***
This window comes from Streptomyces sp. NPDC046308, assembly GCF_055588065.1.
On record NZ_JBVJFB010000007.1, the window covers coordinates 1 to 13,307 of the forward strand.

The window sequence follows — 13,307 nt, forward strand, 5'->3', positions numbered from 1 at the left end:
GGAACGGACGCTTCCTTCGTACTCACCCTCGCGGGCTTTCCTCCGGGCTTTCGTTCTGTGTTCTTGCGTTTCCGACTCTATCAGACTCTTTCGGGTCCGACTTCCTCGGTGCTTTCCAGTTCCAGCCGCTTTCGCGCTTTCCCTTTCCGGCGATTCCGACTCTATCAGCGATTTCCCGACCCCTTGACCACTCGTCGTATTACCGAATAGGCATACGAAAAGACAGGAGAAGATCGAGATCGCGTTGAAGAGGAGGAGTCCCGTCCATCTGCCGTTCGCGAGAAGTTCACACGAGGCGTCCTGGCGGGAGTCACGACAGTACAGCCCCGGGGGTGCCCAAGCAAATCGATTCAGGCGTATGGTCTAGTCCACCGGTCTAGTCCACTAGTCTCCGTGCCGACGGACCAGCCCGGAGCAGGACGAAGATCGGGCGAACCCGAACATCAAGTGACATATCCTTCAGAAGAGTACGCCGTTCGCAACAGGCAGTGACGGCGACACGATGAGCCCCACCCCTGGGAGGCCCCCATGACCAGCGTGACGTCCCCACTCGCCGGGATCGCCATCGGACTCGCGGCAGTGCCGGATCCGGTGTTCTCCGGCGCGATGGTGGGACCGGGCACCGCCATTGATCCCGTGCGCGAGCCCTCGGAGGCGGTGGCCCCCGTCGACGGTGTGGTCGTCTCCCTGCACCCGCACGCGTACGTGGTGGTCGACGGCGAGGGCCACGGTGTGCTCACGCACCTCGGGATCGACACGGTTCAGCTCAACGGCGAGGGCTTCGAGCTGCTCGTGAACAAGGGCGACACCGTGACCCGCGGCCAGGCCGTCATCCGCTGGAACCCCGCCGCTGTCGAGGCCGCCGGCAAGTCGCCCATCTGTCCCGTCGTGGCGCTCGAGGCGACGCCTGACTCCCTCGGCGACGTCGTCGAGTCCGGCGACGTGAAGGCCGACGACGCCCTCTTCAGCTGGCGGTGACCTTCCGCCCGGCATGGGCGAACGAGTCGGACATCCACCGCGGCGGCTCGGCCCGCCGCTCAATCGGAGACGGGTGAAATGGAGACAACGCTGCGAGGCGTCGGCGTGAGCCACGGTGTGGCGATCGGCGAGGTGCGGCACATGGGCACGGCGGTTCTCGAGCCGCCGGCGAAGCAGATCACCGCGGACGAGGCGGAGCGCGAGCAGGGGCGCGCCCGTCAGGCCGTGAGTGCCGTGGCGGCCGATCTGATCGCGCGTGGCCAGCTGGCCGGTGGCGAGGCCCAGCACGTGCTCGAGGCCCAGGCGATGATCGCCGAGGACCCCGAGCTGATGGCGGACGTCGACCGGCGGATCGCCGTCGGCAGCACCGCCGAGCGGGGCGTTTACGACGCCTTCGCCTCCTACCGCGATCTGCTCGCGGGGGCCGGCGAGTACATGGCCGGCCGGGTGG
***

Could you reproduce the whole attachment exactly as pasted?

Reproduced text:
This window comes from Streptomyces sp. NPDC046308, assembly GCF_055588065.1.
On record NZ_JBVJFB010000007.1, the window covers coordinates 1 to 13,307 of the forward strand.

The window sequence follows — 13,307 nt, forward strand, 5'->3', positions numbered from 1 at the left end:
GGAACGGACGCTTCCTTCGTACTCACCCTCGCGGGCTTTCCTCCGGGCTTTCGTTCTGTGTTCTTGCGTTTCCGACTCTATCAGACTCTTTCGGGTCCGACTTCCTCGGTGCTTTCCAGTTCCAGCCGCTTTCGCGCTTTCCCTTTCCGGCGATTCCGACTCTATCAGCGATTTCCCGACCCCTTGACCACTCGTCGTATTACCGAATAGGCATACGAAAAGACAGGAGAAGATCGAGATCGCGTTGAAGAGGAGGAGTCCCGTCCATCTGCCGTTCGCGAGAAGTTCACACGAGGCGTCCTGGCGGGAGTCACGACAGTACAGCCCCGGGGGTGCCCAAGCAAATCGATTCAGGCGTATGGTCTAGTCCACCGGTCTAGTCCACTAGTCTCCGTGCCGACGGACCAGCCCGGAGCAGGACGAAGATCGGGCGAACCCGAACATCAAGTGACATATCCTTCAGAAGAGTACGCCGTTCGCAACAGGCAGTGACGGCGACACGATGAGCCCCACCCCTGGGAGGCCCCCATGACCAGCGTGACGTCCCCACTCGCCGGGATCGCCATCGGACTCGCGGCAGTGCCGGATCCGGTGTTCTCCGGCGCGATGGTGGGACCGGGCACCGCCATTGATCCCGTGCGCGAGCCCTCGGAGGCGGTGGCCCCCGTCGACGGTGTGGTCGTCTCCCTGCACCCGCACGCGTACGTGGTGGTCGACGGCGAGGGCCACGGTGTGCTCACGCACCTCGGGATCGACACGGTTCAGCTCAACGGCGAGGGCTTCGAGCTGCTCGTGAACAAGGGCGACACCGTGACCCGCGGCCAGGCCGTCATCCGCTGGAACCCCGCCGCTGTCGAGGCCGCCGGCAAGTCGCCCATCTGTCCCGTCGTGGCGCTCGAGGCGACGCCTGACTCCCTCGGCGACGTCGTCGAGTCCGGCGACGTGAAGGCCGACGACGCCCTCTTCAGCTGGCGGTGACCTTCCGCCCGGCATGGGCGAACGAGTCGGACATCCACCGCGGCGGCTCGGCCCGCCGCTCAATCGGAGACGGGTGAAATGGAGACAACGCTGCGAGGCGTCGGCGTGAGCCACGGTGTGGCGATCGGCGAGGTGCGGCACATGGGCACGGCGGTTCTCGAGCCGCCGGCGAAGCAGATCACCGCGGACGAGGCGGAGCGCGAGCAGGGGCGCGCCCGTCAGGCCGTGAGTGCCGTGGCGGCCGATCTGATCGCGCGTGGCCAGCTGGCCGGTGGCGAGGCCCAGCACGTGCTCGAGGCCCAGGCGATGATCGCCGAGGACCCCGAGCTGATGGCGGACGTCGACCGGCGGATCGCCGTCGGCAGCACCGCCGAGCGGGGCGTTTACGACGCCTTCGCCTCCTACCGCGATCTGCTCGCGGGGGCCGGCGAGTACATGGCCGGCCGGGTGG